Yes, that's right; we Indians are not afraid of colour and we have the wardrobes to prove it
I still have crystal clear recollection of my first encounter with that strange beast known as a fashion designer. I was just out of college, working on my first job at a weekly magazine (now sadly defunct) called Sunday, when I sent off to work on a story on the burgeoning design revolution in India. This was in the late 80s when fashion design was a concept largely unknown in this country. But there were a few early pioneers who were trying to sell us the concept of designer lenghas and couture kurtas.
So, there I was, on a hot summer day, at the south Delhi house of the late great Rohit Khosla. I entered his office -- set up in the garage of the family home -- to find him hard at work behind his desk. "Ah," he said, looking up to greet me, and flashing the most dazzling smile that has ever been bestowed upon me, "I'm glad to meet a girl who is not afraid of colour!"
Quite frankly, until that moment I hadn't realised the colour was something to be afraid of. But as I looked down at my parrot green kurta, paired with a bright orange churidar and a psychedelic dupatta that took in all colours of the rainbow and some that didn't even exist in nature, I had to concede that the man had a point.
I was a girl who was not afraid of colour.
But that was not some act of conscious bravery. It is just that, growing up in India, I had never seen colour as something to be afraid of. It was just a part of life, and I embraced it as matter of course as I went about my daily business.
On that day, however, I realised that this was something of an Indian peculiarity. We were the only ones who were not scared of wearing something in searing red or brilliant yellow. Or, as Khosla explained kindly to me, quoting the legendary fashion doyenne, Diana Vreeland, "Pink is the navy blue of India."
Or, to put it less pithily, just as the West regards navy blue as a safe colour, a neutral shade that works best in all circumstances, we in India regard bright shocking pink in much the same way.
Vreeland apparently made this observation based on the clothes worn by the women of Rajasthan, they of the bandhini ghagaras and lehriya duppatas coloured in shades of crimson, saffron and, yes, magenta. But frankly, this is as true of the rest of India as well.
Wherever you travel in our country you will find men and women who are not afraid of colour. Who, like me in more innocent times, don't even realise that colour is something to be afraid of. They just routinely pick up that turquoise sari or that orange shirt in the morning as they are getting dressed and go about their business without worrying about how brightly coloured their clothes are.
Travel in Punjab and you will find that the turbans of the men are as colourful as the salwar kameezes of the women. Go down south and you will be blown away by the brightly patterned lungis and the high contrast saris of the women on the street. Both Gujarat and Rajasthan use the most colourful dyes in their bandhej techniques. And then, of course, there's Bengal, with its jewel-hued tants, Tangails and Dhakais, where all the women seem to believe that red blouses go with everything (hey, what do I know? Maybe they're right!).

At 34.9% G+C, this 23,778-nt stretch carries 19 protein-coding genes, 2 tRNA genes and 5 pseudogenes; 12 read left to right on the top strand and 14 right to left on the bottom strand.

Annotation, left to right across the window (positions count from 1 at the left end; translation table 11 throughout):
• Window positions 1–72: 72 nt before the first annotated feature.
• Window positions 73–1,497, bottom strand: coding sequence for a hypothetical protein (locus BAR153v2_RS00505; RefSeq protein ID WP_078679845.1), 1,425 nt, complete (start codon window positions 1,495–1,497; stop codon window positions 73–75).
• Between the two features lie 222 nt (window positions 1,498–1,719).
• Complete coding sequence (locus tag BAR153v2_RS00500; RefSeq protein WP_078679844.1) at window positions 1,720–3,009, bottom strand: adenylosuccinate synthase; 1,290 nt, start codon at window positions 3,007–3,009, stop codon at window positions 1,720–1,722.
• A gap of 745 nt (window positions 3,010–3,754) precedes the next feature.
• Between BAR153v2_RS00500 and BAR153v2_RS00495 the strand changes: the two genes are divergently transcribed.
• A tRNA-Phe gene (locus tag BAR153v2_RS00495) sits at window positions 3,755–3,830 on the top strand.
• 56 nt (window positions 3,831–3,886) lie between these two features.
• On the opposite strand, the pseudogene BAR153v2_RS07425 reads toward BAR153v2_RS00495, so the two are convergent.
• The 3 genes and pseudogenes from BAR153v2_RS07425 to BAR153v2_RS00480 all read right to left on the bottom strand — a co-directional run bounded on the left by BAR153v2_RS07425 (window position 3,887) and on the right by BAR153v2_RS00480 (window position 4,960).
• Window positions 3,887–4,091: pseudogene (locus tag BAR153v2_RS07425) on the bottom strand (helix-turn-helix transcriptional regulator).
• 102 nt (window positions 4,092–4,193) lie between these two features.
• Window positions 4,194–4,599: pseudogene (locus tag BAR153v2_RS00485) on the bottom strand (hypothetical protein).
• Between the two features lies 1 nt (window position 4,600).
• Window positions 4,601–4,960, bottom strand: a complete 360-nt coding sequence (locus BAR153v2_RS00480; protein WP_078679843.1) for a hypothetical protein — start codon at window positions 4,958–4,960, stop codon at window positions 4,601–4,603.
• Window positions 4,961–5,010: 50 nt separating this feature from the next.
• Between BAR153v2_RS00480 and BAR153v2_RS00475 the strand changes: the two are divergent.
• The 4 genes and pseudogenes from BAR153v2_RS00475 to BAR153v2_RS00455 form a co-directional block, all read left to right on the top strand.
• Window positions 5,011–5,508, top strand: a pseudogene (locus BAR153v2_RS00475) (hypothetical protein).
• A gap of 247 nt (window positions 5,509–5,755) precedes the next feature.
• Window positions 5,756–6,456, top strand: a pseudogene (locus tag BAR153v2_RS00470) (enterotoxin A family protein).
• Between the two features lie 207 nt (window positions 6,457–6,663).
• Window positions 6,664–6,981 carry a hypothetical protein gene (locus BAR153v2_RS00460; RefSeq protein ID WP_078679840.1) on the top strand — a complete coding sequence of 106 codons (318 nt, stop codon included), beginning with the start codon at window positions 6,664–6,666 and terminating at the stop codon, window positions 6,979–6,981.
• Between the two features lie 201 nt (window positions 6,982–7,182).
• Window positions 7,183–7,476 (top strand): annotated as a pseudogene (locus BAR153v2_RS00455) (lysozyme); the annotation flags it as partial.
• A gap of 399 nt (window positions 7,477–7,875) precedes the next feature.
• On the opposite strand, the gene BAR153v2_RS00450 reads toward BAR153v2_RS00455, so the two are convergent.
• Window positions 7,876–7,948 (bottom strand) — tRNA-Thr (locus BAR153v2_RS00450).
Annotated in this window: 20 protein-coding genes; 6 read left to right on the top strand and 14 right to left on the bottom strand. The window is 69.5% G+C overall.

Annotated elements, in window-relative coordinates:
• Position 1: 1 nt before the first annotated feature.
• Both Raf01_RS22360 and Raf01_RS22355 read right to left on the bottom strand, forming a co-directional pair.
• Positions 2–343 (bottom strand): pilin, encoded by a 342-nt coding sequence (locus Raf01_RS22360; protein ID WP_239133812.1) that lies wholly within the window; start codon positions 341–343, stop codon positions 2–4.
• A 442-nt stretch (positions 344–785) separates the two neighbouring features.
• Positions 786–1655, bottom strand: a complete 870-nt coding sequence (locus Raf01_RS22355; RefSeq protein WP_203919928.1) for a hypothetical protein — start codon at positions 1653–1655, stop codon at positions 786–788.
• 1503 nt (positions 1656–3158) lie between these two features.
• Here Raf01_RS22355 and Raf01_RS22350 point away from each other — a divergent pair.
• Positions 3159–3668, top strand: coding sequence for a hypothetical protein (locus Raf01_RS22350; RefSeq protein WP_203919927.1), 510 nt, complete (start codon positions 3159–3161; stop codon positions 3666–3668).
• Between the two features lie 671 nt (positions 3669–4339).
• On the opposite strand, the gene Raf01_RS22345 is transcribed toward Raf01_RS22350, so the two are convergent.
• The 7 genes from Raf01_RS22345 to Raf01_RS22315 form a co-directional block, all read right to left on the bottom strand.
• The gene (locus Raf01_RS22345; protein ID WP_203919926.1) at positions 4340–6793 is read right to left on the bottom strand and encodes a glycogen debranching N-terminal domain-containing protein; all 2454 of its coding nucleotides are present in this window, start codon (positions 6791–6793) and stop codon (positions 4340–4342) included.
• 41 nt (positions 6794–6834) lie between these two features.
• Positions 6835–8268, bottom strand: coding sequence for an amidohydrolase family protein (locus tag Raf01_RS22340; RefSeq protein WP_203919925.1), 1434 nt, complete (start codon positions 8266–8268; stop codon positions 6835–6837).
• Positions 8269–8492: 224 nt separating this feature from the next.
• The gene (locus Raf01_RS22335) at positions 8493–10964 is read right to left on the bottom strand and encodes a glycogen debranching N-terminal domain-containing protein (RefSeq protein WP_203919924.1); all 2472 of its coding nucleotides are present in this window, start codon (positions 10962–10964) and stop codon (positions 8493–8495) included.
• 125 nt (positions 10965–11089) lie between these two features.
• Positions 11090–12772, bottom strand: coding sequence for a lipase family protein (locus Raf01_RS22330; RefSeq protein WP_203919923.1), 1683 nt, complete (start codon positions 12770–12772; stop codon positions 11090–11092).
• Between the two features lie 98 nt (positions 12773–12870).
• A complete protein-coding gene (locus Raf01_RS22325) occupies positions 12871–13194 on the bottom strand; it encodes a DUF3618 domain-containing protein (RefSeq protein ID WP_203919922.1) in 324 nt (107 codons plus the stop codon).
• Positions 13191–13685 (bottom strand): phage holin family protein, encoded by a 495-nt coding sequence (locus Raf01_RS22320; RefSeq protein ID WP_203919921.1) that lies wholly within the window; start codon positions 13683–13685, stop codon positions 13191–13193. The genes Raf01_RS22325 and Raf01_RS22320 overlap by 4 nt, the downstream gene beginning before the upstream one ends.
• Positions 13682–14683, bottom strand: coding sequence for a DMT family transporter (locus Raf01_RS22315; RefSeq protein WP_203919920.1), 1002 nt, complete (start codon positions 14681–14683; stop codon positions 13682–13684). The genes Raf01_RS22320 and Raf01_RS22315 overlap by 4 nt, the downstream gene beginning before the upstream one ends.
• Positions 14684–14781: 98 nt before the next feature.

These sights are so common, the colours so much a part of our daily life, that we don't see them as something out of the ordinary. Colour is something that we do quite effortlessly and without giving it much thought. We will pair a red churidar with a purple kurta. We will wear a green sari with a pink blouse. We will wear purple from head to toe. We will stick on an orange bindi for good measure. We are not afraid of colour.
Which is why I am always surprised when I come across fashion features in foreign publications titled: "Scared of the bold colour palette of this season? Here's how to wear it!"
The feature nearly always dispenses mealy-mouthed advice like "just stick to one strong statement piece and pair it with a neutral shade" (which roughly translates as "if you're wearing a bright yellow jacket, make sure you pair it with cream or black trousers; or maybe blue jeans if you are really pushing the boat out"). Or even "start off with an accessory and then gradually ease yourself into the big-ticket items" (in other words "buy a green pair of shoes or an orange bag if you're too much of a wuss; and then try and work your courage up to get into that stonking pink overcoat!").
Well, if you ask me, these colour cowards should just take a leaf out of our brightly-coloured book and go the full Monty. Ditch those dark trouser suits and go in for a strong burgundy. Throw out the safe monochromes and explore the possibilities inherent in strongly-contrasting shades. Eschew those pale pastels and embrace the strength of reds, blues and pinks. Go on, do it already. You have nothing to lose but your boring beige and grey.
Pink may or may not be the navy blue of India. But colour certainly is the very soul of India.